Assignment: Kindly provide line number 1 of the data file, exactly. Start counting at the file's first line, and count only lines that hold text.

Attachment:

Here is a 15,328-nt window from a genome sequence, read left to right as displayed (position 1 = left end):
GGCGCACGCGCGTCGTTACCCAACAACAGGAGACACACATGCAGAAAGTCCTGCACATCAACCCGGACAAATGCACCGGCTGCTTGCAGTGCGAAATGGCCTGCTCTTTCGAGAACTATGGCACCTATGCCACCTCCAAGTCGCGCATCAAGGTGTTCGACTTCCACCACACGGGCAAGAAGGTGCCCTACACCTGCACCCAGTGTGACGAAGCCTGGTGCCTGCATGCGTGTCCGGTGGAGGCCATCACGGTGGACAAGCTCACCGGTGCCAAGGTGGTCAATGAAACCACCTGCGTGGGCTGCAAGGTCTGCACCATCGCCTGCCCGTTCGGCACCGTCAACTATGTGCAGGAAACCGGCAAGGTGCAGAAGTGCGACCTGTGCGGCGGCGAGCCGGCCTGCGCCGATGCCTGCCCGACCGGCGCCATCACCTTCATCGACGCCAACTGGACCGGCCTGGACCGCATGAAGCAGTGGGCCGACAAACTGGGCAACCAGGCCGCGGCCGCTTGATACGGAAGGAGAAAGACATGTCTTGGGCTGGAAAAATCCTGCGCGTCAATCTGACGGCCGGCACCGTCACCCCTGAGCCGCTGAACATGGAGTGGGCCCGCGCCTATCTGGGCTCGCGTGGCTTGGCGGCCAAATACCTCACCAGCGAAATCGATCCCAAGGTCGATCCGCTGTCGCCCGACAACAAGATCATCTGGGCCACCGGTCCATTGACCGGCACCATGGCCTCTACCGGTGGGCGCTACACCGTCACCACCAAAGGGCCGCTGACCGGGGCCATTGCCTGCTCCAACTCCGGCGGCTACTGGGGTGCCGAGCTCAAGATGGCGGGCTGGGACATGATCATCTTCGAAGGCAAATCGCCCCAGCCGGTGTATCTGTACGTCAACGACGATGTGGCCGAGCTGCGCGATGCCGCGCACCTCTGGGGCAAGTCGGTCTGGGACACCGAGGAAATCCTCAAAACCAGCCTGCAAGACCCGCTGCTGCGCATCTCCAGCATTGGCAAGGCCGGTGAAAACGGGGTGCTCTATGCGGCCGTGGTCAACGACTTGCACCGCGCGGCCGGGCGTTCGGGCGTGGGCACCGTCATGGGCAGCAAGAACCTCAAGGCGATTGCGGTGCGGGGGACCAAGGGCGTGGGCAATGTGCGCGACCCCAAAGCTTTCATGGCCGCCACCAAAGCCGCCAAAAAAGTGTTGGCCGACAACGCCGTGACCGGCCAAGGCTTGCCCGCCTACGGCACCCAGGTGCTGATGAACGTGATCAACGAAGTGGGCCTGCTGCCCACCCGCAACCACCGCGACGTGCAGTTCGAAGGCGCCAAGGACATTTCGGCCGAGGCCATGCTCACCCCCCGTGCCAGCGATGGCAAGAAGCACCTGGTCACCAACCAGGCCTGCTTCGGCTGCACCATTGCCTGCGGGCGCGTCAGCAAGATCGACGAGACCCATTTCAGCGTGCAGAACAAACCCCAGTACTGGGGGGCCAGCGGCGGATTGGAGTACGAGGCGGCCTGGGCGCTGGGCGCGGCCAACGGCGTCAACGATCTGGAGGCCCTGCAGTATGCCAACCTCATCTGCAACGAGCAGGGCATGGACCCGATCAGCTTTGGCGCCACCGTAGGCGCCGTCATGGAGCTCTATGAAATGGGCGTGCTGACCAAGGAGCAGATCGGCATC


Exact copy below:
Here is a 15,328-nt window from a genome sequence, read left to right as displayed (position 1 = left end):